The hidden public key HiddenKi, for 0<i≦n, is intended for usage in cryptoperiod i, but is totally meaningless until additional unlocking information is distributed to the user. The central organization that controls the private counterpart of PubK0 also establishes the public key PubKi hidden in HiddenKi, for 0<i≦n. Shortly before the start of cryptoperiod i, or any time when the central organization wishes that users rely on the trust anchor key PubKi, the required unlocking information is sent to the user, and the user software recovers PubKi from HiddenKi with cryptography-based integrity checks, i.e. the new trust anchor key is relied upon only if the integrity checks are conclusive.
For the invention to provide effective security, e.g. against brute force attacks, neither PubKi nor its private counterpart should be available until their effective use, even to insiders in the central organization. Thus, once the PubKi is hidden in HiddenKi upon initial key pairs generation, the PubKi should be put in the same dead storage as its private counterpart (e.g. using the split component technique and two different safe boxes). Since the various PubKi's (with their respective private key counterpart) will be brought into use at a different times, it is wise to put each of them in independent tamper-evident packaging for secrecy and integrity protection during their the dead storage period. The incentive to follow these rules by a central organization is the avoidance of the major embarrassment and operational disturbances created by a compromised trust anchor key that is widely distributed and tied to the organization's services and image. The present invention provides long-term security for trust anchor key, and avoids repeated key change procedures that rest on non-cryptographic integrity mechanisms.
The present invention works in part with the resistance of the hiding algorithm to brute force attacks. The desired properties for the hiding algorithm are:
1) the hiding operation takes a cleartext message as input and outputs the hiding cryptogram and the unlocking information,
2) when given only the hiding cryptogram, an adversary should not be given the opportunity to mount a brute force attack to recover the cleartext message,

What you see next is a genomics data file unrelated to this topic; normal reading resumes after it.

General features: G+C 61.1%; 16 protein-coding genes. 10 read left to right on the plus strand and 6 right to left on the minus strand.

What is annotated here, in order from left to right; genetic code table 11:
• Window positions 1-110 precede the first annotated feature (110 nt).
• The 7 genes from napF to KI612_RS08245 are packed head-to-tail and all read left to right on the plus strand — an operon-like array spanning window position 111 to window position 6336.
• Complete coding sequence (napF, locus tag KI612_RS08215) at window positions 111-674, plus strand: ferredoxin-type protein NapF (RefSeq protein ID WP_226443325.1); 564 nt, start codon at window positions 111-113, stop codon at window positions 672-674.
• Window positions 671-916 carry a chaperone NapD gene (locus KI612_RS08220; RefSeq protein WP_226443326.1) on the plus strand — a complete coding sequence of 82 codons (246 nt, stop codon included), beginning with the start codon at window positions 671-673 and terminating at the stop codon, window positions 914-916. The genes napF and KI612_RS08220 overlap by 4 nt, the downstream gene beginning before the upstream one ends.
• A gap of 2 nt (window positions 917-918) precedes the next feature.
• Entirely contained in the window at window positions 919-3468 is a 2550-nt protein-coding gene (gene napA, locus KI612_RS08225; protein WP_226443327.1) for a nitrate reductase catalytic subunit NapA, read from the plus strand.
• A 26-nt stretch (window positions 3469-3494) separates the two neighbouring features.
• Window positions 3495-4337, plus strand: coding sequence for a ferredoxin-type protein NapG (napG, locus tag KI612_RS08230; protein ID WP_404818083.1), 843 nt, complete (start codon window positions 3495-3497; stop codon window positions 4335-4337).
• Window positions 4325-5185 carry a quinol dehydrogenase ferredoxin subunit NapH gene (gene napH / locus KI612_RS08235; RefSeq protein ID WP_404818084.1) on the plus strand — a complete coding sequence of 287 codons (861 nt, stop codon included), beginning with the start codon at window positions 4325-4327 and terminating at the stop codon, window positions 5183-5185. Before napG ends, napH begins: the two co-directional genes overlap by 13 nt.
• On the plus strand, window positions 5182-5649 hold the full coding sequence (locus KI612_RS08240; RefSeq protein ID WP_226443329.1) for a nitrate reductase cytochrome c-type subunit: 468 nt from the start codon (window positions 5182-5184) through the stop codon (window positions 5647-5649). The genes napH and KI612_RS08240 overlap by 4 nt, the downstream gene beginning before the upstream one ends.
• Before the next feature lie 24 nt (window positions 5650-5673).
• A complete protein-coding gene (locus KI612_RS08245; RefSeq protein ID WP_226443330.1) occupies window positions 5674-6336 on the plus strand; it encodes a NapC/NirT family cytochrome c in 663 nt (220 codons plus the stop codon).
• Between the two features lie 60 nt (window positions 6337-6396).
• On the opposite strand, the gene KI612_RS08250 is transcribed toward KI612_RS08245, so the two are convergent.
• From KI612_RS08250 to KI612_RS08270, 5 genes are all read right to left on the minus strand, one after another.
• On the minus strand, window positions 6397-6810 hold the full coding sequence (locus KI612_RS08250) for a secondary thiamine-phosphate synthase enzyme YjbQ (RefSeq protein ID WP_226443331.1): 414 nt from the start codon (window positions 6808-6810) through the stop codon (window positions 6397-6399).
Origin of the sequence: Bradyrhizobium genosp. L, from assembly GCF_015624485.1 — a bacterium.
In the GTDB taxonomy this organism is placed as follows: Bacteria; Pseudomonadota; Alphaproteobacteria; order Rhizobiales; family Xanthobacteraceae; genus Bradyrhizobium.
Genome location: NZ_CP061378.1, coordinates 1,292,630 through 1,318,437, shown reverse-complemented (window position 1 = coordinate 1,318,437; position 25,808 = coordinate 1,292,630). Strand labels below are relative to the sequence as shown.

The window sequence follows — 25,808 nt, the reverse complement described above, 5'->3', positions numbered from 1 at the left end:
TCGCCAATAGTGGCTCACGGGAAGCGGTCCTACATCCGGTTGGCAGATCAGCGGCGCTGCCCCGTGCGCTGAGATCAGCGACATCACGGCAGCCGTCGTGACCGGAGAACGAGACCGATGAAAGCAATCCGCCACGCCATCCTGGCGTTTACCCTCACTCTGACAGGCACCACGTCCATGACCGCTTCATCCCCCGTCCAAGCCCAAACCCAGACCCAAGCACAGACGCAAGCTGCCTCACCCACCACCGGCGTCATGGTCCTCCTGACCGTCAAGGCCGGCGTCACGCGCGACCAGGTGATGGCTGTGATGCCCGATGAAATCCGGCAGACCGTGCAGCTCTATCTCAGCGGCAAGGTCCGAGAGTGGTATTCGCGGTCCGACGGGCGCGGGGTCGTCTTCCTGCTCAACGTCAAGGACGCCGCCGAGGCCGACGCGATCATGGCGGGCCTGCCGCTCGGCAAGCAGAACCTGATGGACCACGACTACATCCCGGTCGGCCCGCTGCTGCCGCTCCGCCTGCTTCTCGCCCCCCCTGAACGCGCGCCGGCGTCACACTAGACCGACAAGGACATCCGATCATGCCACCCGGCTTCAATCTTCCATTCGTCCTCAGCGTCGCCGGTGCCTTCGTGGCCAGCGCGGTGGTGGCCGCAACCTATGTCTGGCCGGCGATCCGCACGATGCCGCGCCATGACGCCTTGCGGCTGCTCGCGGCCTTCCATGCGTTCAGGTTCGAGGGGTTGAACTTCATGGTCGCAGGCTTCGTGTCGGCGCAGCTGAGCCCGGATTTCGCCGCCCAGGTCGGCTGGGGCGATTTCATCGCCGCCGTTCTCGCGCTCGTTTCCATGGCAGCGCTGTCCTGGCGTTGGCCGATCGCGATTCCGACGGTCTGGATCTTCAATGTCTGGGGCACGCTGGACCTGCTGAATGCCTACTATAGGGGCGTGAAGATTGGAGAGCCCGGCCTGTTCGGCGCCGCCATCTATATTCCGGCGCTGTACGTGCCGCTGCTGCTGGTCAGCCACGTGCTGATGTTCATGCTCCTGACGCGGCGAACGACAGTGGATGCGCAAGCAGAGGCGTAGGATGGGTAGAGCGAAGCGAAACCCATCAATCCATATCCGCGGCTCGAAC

3) when given both the hiding cryptogram and the unlocking information, any party can efficiently perform a validation operation, i.e. recover some alleged cleartext message and gather assurance that the hiding cryptogram may not have been produced without knowledge of the exact same cleartext message, and
4) when given only the hiding cryptogram, an adversary should not be able to produce any substitute unlocking information that would be verified by the validation operation, even with computing power resources commensurate with brute force attack on state-of-the-art cryptographic primitives.
a) These properties allow the cleartext message to be part of the unlocking information.
b) It can be assumed that the hiding operation is performed with a secret random source meeting some entropy requirements.
c) In the property 2) above, the cleartext message may embed easy to recognize redundancy. In other words, given a publicly known hiding operation algorithm, a ciphertext-only attack is a reasonable brute force strategy for an adversary.
d) The property 4) above rules out schemes where the hiding cryptogram is a mere secure hash value of the cleartext and the unlocking information is the cleartext message.
Generally speaking, the above security properties suggest larger key spaces, larger block sizes, and larger cryptographic integrity field sizes, in reference to usual cryptographic algorithms for which parameter size choices are driven by a careful balance between efficiency and computing capacity available to adversaries who might consider brute force attacks. The cryptographic community doesn't have handy symmetric key algorithms with large parameter sizes, that would have been throughly studied. The public key cryptography schemes are usually more flexible for security parameter size extensibility.
When focusing on an individual trust anchor key, a central organization applies the present invention when it generates the trust anchor key and its private counterpart, perhaps well in advance of intended key usage. At this same occasion, the central organization selects an instance within a cryptographic function family, and uses the selected function in the hiding operation. An indication of this selection is part of the unlocking information, as unlocking parameters, notation up for selected function Fup( ). A first implementation is a cryptographic function family where the hiding operation is either